“Why did PKNP sell land with a market value of about RM15m for only RM4.8m? Why was PKNP so generous to this private developer?” Jeyakumar said. “You give land to a developer with such a big discount and then you want to chase out the farmers who are producing vegetables for our population.

“Another thing is, if you want to sell that land, why sell it in two stages, whereby the first company which bought the land can then sell it within a day’s time to another company to get a profit of RM1m?

“This is an example of how the land in Perak is being mismanaged by state GLCs. Are the powers given to PKNP, a government-linked corporation (GLC), being utilised for the benefit of the general population of Perak?” Jeyakumar said. “Is there abuse of power?”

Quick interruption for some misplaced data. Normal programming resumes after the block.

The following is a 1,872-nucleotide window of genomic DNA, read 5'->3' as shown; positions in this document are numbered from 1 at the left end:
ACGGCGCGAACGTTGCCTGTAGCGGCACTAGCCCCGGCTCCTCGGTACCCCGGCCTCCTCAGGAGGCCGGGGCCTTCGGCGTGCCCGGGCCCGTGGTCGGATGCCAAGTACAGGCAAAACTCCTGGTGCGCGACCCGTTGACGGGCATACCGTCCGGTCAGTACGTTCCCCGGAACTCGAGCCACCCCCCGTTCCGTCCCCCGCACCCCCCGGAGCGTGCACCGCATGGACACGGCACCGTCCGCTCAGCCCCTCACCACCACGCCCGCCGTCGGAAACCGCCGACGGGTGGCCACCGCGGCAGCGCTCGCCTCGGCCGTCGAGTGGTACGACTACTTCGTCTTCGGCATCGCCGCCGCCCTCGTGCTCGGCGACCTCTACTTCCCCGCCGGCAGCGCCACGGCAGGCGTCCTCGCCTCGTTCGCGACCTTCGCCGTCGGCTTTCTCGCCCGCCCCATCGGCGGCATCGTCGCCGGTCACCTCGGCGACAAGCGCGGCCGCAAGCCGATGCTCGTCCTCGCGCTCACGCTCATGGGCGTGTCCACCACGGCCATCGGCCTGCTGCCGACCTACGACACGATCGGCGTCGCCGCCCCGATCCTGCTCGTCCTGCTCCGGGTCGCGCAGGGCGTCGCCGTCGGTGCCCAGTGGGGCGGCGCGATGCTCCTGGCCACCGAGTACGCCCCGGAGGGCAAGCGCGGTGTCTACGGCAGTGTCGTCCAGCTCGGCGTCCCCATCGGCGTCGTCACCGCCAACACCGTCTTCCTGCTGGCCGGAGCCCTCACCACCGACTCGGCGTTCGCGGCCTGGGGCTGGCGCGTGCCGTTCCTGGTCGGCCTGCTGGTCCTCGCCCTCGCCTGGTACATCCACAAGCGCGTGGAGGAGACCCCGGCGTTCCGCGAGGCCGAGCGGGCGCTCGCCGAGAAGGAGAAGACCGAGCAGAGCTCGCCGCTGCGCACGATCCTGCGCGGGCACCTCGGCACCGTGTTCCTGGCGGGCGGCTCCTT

The farmers in Pusing area who are facing eviction proceedings discovered that the 103 acres of land they had been cultivating for 50 years had been, in August 2017, “gifted” by the government to a company owned by a tycoon from Kuala Lumpur.

The company then sold the land in December 2017 to two other individuals for an advance payment of RM2.5m. If that advance payment is equivalent to 10% of the actual selling price, in line with normal practice, then the value of that land is RM25m.

“The question here is, why was [the company] gifted land worth RM25m just like that when there were 14 farmers actively farming on that land? What was the contribution of [the tycoon] that justifies such a generous present from the Perak state government? We need an explanation regarding this,” Jeyakumar said.